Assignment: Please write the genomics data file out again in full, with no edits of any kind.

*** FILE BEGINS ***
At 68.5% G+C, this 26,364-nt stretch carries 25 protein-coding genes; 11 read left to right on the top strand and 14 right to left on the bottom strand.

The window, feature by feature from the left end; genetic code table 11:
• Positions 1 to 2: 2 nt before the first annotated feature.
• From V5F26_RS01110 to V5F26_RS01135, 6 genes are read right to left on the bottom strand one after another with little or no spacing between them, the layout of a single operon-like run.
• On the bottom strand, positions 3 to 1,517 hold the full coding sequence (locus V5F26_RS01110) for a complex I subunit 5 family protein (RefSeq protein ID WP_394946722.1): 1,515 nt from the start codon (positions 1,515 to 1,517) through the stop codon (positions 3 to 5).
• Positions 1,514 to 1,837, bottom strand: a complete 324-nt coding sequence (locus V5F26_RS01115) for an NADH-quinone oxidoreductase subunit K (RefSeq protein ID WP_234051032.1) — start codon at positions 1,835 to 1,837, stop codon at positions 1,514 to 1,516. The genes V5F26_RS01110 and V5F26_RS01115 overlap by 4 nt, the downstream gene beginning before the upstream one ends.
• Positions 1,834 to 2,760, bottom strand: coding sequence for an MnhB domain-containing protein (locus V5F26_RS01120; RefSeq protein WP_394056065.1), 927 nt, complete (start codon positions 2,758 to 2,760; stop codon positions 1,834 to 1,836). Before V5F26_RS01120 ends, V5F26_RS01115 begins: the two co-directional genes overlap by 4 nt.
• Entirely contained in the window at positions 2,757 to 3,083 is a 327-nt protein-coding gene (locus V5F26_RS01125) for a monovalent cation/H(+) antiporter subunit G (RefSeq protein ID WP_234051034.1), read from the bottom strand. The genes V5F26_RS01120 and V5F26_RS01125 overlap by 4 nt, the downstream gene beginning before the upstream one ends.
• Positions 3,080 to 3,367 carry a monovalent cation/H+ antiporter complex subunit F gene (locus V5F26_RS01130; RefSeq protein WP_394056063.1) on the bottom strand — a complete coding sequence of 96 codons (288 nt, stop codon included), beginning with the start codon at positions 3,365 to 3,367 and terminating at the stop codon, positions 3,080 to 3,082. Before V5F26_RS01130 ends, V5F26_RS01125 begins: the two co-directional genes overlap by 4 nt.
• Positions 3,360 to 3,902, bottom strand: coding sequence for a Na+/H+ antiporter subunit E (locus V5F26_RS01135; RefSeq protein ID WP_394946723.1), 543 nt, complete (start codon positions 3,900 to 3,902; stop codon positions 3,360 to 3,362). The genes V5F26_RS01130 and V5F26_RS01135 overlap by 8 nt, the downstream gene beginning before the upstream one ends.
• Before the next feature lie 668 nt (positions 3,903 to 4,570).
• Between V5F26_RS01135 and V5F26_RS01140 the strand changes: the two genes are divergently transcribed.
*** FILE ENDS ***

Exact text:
At 68.5% G+C, this 26,364-nt stretch carries 25 protein-coding genes; 11 read left to right on the top strand and 14 right to left on the bottom strand.

The window, feature by feature from the left end; genetic code table 11:
• Positions 1 to 2: 2 nt before the first annotated feature.
• From V5F26_RS01110 to V5F26_RS01135, 6 genes are read right to left on the bottom strand one after another with little or no spacing between them, the layout of a single operon-like run.
• On the bottom strand, positions 3 to 1,517 hold the full coding sequence (locus V5F26_RS01110) for a complex I subunit 5 family protein (RefSeq protein ID WP_394946722.1): 1,515 nt from the start codon (positions 1,515 to 1,517) through the stop codon (positions 3 to 5).
• Positions 1,514 to 1,837, bottom strand: a complete 324-nt coding sequence (locus V5F26_RS01115) for an NADH-quinone oxidoreductase subunit K (RefSeq protein ID WP_234051032.1) — start codon at positions 1,835 to 1,837, stop codon at positions 1,514 to 1,516. The genes V5F26_RS01110 and V5F26_RS01115 overlap by 4 nt, the downstream gene beginning before the upstream one ends.
• Positions 1,834 to 2,760, bottom strand: coding sequence for an MnhB domain-containing protein (locus V5F26_RS01120; RefSeq protein WP_394056065.1), 927 nt, complete (start codon positions 2,758 to 2,760; stop codon positions 1,834 to 1,836). Before V5F26_RS01120 ends, V5F26_RS01115 begins: the two co-directional genes overlap by 4 nt.
• Entirely contained in the window at positions 2,757 to 3,083 is a 327-nt protein-coding gene (locus V5F26_RS01125) for a monovalent cation/H(+) antiporter subunit G (RefSeq protein ID WP_234051034.1), read from the bottom strand. The genes V5F26_RS01120 and V5F26_RS01125 overlap by 4 nt, the downstream gene beginning before the upstream one ends.
• Positions 3,080 to 3,367 carry a monovalent cation/H+ antiporter complex subunit F gene (locus V5F26_RS01130; RefSeq protein WP_394056063.1) on the bottom strand — a complete coding sequence of 96 codons (288 nt, stop codon included), beginning with the start codon at positions 3,365 to 3,367 and terminating at the stop codon, positions 3,080 to 3,082. Before V5F26_RS01130 ends, V5F26_RS01125 begins: the two co-directional genes overlap by 4 nt.
• Positions 3,360 to 3,902, bottom strand: coding sequence for a Na+/H+ antiporter subunit E (locus V5F26_RS01135; RefSeq protein ID WP_394946723.1), 543 nt, complete (start codon positions 3,900 to 3,902; stop codon positions 3,360 to 3,362). The genes V5F26_RS01130 and V5F26_RS01135 overlap by 8 nt, the downstream gene beginning before the upstream one ends.
• Before the next feature lie 668 nt (positions 3,903 to 4,570).
• Between V5F26_RS01135 and V5F26_RS01140 the strand changes: the two genes are divergently transcribed.